Imagine hunting in a place where a 180 deer is considered a decent buck, but not particularly noteworthy; where 200 is a realistic goal, achieved by several hunters every season, in a place where there are no high fences or ear tags. While the rest of the whitetail world measures bucks in inches, hunters from the Northeast prefer pounds. “You can’t eat antlers,” they say in a thick Downeast accent. The first question asked of anyone said to have killed a big one is, “What’d he weigh?” While they may not garner as much attention outside of the Northeast, heavyweight bucks here are the equivalent of a Boone & Crockett buck. As with big-racked whitetails, these scale-tippers are rare, and their relative value increases with size. What follows are some of the most impressive examples of big-bodied deer.
1. The Moore Buck
Nationwide, there is an elite informal group called the 200 Club. Admission requires that you harvest a deer scoring at least 200 inches. The Biggest Bucks in Maine Club also has a 200 minimum, measured in pounds. Now run by The Maine Sportsman magazine, the BBMC awards a patch and certificate to hunters who register their bucks, which must be weighed on a certified scale, with all internal organs removed. The Club receives between 400 and 500 entries each year, and it’s widely acknowledged there are probably at least as many of these huge deer taken each year that never get entered. Most weigh in the low to mid 200s, but every so often one is felled that far exceeds the minimum.
Most of Maine’s biggest bucks come from the more remote regions where light hunting pressure allows them to live long enough to realize their full potential for body growth. It was in just such an area that Brendan Moore and his hunting partner Chris Griggs began their 2018 hunt in typical Northwoods fashion, driving the logging roads in search of a large track in the snow.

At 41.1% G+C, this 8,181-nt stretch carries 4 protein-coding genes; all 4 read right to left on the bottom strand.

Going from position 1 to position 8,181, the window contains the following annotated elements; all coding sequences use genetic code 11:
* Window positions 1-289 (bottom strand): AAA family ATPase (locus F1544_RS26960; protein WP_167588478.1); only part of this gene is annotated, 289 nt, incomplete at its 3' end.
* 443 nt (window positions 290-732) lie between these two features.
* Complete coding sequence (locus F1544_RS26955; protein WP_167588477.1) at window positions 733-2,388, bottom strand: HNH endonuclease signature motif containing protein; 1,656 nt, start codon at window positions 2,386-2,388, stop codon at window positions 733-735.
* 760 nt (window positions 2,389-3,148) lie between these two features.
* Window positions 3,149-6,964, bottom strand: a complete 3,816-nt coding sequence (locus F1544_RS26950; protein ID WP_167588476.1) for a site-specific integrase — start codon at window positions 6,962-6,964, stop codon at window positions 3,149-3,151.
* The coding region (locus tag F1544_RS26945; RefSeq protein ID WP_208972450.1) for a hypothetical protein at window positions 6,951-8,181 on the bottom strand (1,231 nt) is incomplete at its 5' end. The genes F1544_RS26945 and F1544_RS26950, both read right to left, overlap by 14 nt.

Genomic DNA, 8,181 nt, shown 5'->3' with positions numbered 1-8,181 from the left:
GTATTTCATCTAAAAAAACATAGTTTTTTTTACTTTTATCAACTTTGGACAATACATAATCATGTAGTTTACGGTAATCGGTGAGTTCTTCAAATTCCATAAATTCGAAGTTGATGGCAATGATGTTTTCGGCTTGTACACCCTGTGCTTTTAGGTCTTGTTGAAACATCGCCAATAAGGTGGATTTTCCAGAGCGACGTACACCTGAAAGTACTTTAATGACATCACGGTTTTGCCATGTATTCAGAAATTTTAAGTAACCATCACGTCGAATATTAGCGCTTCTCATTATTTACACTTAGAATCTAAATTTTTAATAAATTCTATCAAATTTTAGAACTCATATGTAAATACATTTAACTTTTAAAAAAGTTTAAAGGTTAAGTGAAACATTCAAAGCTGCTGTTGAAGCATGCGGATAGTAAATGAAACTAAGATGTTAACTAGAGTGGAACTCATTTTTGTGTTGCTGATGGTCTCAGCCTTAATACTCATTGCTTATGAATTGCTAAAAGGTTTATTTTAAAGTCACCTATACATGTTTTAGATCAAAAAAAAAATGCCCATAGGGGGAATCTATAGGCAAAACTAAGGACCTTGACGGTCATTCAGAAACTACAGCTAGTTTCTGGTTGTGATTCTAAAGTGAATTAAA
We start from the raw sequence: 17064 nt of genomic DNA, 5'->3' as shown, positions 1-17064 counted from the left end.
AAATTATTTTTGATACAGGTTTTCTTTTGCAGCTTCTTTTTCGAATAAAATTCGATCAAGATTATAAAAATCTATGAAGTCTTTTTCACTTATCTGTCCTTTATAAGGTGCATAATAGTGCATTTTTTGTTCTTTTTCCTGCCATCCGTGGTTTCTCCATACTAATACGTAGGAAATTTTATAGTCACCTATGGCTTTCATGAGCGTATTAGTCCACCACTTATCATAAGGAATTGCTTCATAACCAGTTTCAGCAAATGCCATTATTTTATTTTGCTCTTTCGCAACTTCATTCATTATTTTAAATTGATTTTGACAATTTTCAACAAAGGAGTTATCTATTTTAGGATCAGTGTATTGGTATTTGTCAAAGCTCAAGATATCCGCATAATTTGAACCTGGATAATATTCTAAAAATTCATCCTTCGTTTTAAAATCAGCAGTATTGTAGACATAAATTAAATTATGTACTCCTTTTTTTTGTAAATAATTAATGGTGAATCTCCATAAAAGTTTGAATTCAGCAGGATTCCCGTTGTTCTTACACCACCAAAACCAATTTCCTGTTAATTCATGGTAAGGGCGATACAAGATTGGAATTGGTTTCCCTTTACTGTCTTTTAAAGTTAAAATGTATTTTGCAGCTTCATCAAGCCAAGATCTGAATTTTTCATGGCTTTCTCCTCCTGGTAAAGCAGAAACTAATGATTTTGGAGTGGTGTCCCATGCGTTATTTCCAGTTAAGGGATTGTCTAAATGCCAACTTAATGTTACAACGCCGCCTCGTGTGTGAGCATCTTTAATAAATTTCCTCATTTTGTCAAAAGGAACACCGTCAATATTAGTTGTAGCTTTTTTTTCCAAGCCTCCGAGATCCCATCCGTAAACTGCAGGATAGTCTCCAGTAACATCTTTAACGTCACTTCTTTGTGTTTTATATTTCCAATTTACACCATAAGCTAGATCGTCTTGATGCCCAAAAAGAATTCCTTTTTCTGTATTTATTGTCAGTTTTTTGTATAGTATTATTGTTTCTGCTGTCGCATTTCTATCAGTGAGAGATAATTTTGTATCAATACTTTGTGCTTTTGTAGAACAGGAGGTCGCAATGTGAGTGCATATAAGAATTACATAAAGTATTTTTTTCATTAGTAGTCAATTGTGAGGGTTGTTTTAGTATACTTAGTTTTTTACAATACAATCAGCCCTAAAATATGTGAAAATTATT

The first couple days produced several tracks and a few deer sightings, though not of the caliber they sought. On Day 3 they found a fresher, larger track and formulated a plan with Moore taking up the trail and Griggs circling around to where they thought the buck might be headed, based on the previous two days of hunting the area.
The track Moore followed through fresh powder led him through open cuttings and old choppings, up skid trails and down winter roads, over hardwood ridges and down into cedar swamps, only to find himself back where he began. Nonetheless he continued on and soon found a running track indicating he had jumped the deer.
More straight-line tracking eventually brought Moore into a spruce thicket alongside a river where the buck’s trail began to meander. An experienced tracker, Moore recognized this as a sign the buck had slowed, and could even be bedded nearby. Then he saw it, just the top of the buck’s rack, not 30 yards distance. Wanting to be certain of his target, Moore risked moving closer, which allowed him a clear and lethal neck shot. That was at 11:15 a.m. Moore and Griggs didn’t make it back to camp with the buck until 9 p.m. and it would be four more days before they got to an official scale that weighed the buck at 300 pounds even.